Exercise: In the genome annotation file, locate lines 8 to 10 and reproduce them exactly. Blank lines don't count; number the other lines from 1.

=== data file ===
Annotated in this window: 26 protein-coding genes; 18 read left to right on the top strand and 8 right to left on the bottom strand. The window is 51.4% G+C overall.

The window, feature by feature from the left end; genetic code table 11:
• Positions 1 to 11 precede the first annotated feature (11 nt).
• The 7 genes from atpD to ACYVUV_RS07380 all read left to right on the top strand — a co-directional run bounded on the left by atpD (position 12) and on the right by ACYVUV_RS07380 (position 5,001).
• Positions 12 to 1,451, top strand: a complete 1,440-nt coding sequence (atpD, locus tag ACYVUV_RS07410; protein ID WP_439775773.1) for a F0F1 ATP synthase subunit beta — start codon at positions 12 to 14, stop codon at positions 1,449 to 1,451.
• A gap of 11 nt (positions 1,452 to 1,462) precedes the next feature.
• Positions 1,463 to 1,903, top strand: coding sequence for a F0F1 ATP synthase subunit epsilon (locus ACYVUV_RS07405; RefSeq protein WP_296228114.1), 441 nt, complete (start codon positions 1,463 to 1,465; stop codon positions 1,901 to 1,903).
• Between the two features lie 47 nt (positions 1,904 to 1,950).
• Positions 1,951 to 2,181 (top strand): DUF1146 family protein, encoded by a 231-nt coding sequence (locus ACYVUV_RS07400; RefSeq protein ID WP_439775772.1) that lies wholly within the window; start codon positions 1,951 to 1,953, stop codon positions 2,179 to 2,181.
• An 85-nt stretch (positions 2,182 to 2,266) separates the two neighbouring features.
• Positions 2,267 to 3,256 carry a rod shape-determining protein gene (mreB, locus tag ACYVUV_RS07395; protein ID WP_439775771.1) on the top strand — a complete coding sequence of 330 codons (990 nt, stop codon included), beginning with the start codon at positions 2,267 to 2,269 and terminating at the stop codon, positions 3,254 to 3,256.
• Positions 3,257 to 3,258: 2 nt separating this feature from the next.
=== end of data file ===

• Between the two features lie 47 nt (positions 1,904 to 1,950).
• Positions 1,951 to 2,181 (top strand): DUF1146 family protein, encoded by a 231-nt coding sequence (locus ACYVUV_RS07400; RefSeq protein ID WP_439775772.1) that lies wholly within the window; start codon positions 1,951 to 1,953, stop codon positions 2,179 to 2,181.
• An 85-nt stretch (positions 2,182 to 2,266) separates the two neighbouring features.